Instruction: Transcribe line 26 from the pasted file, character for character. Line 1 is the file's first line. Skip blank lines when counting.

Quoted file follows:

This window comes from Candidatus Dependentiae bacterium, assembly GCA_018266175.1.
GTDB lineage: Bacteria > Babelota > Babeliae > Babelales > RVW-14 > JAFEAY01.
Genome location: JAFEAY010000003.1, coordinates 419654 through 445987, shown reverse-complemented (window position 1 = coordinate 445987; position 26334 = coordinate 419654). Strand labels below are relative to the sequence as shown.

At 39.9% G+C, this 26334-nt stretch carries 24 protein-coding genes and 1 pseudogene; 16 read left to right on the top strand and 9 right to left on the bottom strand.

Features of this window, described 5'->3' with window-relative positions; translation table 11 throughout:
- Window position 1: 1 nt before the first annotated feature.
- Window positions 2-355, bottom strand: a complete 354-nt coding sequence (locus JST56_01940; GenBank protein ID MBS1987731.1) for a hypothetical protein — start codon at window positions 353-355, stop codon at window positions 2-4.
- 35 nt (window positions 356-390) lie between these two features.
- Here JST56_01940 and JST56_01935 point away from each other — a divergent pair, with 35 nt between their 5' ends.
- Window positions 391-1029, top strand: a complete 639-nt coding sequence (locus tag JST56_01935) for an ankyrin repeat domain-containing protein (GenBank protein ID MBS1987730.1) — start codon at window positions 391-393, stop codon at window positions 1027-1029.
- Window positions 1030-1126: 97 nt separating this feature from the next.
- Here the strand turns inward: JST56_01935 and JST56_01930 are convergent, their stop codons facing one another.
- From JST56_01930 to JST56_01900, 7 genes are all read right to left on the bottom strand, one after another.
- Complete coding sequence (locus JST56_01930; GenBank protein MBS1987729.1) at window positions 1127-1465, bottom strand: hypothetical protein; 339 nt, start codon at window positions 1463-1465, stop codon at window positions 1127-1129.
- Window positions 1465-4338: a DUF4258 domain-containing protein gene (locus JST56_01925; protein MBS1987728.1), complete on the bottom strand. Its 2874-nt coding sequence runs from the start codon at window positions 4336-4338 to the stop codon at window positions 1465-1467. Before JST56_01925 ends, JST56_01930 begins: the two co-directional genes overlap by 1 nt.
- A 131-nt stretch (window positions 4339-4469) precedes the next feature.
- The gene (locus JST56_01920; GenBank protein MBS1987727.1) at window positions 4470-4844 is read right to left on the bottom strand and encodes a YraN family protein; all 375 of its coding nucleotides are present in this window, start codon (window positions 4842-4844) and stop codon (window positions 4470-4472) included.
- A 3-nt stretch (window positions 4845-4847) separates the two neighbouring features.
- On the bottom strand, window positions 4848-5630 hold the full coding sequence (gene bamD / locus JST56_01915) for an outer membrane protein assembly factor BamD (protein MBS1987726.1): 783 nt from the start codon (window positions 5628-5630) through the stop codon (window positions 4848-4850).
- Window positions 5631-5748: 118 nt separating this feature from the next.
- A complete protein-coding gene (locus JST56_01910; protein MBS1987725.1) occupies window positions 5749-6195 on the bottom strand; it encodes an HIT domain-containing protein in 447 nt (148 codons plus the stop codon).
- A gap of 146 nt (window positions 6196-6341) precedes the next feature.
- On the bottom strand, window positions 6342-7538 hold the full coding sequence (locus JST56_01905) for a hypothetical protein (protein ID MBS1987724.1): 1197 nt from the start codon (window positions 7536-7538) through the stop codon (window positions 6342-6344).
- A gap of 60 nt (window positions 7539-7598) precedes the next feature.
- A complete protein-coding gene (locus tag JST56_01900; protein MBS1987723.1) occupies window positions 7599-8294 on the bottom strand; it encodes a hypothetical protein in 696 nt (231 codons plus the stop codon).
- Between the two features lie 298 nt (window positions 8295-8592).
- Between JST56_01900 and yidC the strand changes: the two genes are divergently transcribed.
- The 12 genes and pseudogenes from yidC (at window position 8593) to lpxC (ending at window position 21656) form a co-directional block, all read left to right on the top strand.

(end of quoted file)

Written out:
- Between the two features lie 298 nt (window positions 8295-8592).